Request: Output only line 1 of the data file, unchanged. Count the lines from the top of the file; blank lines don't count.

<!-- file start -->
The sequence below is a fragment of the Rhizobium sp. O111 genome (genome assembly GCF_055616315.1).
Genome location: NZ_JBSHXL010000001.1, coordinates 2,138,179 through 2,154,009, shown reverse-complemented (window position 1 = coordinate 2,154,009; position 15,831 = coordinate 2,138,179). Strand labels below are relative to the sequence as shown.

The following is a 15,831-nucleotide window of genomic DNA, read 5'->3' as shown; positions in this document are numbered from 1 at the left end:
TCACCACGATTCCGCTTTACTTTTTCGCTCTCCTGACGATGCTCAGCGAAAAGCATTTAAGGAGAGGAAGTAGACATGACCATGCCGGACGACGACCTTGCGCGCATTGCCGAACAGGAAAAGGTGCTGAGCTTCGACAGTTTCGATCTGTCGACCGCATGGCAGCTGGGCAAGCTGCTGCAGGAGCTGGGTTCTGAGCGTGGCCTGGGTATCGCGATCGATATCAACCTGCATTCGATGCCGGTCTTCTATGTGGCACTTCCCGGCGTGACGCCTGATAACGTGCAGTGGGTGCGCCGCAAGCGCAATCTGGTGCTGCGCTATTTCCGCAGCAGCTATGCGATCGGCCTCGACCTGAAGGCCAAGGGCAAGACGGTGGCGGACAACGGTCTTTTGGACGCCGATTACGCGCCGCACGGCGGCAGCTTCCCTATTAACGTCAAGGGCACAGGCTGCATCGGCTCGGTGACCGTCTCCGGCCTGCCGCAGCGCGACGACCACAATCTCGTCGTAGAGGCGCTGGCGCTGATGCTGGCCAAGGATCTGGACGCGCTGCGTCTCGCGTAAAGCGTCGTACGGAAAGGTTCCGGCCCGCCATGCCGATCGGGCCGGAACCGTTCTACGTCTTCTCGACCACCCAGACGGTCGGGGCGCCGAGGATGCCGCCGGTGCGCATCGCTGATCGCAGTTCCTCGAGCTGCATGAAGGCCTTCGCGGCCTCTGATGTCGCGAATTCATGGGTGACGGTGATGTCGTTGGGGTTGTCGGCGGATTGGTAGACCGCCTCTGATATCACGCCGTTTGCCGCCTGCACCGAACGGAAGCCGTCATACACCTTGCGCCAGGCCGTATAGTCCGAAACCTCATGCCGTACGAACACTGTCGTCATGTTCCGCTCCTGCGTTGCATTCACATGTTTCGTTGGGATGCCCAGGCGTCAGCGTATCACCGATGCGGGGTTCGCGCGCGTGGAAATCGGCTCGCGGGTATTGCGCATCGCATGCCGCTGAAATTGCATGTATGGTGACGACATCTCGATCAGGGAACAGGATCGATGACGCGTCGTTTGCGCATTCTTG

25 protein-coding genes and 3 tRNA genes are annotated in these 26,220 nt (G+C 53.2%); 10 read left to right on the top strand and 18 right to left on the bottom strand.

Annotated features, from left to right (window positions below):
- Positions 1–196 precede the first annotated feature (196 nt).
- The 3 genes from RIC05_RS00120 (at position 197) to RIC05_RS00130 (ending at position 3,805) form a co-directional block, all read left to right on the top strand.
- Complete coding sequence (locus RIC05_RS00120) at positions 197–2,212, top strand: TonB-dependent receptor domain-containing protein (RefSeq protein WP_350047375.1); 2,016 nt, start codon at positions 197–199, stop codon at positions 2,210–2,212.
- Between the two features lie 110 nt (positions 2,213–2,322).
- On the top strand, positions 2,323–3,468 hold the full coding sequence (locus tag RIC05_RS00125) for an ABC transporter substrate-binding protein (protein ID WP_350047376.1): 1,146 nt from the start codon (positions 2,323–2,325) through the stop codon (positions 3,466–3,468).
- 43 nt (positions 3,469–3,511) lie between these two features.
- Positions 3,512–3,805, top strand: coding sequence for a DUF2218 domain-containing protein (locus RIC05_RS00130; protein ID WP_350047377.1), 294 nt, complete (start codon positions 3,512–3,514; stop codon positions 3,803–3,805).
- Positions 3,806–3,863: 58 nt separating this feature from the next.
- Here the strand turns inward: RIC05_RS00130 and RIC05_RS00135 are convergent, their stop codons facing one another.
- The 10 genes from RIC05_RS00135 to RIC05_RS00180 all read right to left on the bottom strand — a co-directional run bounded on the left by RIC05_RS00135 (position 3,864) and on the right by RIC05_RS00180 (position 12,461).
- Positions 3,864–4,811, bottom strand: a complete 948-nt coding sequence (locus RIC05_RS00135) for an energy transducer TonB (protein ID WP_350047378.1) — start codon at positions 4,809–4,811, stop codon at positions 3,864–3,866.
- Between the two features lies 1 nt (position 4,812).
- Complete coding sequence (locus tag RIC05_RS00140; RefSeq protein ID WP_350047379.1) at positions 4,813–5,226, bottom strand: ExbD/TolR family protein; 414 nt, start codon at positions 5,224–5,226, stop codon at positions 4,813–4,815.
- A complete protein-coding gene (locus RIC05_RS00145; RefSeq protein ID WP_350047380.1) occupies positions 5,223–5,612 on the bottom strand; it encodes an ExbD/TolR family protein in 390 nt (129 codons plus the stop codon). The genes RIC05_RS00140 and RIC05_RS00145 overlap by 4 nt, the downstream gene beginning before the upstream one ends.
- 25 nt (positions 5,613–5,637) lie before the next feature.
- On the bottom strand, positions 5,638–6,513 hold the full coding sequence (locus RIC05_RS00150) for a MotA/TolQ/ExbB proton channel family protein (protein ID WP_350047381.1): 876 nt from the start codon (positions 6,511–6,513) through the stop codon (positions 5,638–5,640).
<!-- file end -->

The sequence below is a fragment of the Rhizobium sp. O111 genome (genome assembly GCF_055616315.1).